Tuesday, September 20, 2011

Gustave Flaubert

  "Oh! It's just that I love you!" she would go on; "I love you so much I can't do without you . . . ."
     He had heard these things said to him so often that for him there was nothing original about them. . . . Because licentious or venal lips had murmured the same words to him, he had little faith in their truthfulness; one had to discount, he thought, exaggerated speeches that concealed mediocre affections; as if the fullness of the soul did not sometimes overflow in the emptiest of metaphors, since none of us can ever express the exact measure of our needs, or our ideas, or our sorrows, and human speech is like a cracked kettle on which we beat out tunes for bears to dance to, when we long to move the stars to pity.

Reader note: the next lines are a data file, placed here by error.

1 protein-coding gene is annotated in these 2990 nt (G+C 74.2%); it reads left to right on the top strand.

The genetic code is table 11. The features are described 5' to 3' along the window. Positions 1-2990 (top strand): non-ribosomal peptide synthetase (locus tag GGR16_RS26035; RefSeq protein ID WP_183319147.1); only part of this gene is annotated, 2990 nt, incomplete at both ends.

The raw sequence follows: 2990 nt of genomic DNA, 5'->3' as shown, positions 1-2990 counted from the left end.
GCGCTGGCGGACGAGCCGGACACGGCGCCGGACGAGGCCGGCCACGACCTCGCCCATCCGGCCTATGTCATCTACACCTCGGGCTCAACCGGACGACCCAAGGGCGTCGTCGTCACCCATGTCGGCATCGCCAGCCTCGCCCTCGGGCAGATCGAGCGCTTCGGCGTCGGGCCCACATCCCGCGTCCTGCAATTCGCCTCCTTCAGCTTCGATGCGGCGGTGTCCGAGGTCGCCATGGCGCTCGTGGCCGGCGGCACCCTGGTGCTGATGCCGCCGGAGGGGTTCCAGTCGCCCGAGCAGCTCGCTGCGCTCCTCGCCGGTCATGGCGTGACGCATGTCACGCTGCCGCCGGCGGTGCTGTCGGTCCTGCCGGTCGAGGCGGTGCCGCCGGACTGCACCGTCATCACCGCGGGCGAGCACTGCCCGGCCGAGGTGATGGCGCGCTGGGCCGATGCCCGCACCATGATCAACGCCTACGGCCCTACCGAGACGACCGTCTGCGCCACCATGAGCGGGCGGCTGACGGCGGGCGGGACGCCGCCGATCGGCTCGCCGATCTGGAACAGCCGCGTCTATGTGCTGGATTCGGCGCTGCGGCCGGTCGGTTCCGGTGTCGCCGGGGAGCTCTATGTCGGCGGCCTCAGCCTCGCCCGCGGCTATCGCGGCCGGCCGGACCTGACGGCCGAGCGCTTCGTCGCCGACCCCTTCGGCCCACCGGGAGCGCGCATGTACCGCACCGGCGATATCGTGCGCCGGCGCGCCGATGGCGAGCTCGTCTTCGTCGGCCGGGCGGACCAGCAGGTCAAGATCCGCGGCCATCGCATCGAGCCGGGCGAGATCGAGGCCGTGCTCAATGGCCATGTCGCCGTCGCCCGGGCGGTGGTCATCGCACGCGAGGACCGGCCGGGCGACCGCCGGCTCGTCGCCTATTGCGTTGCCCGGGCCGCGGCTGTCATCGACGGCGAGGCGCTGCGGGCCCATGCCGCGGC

(From Lydia Davis's 2010 translation of Madame Bovary.)

Emma Bovary was a romantic, a woman who was "gasping for love like a carp on a kitchen table gasping for water."  But her creator, Gustave Flaubert, was a realist -- an author who was determined to be objective about his characters.  Poor Emma never had a chance.

Isabelle Huppert as Emma Bovary 

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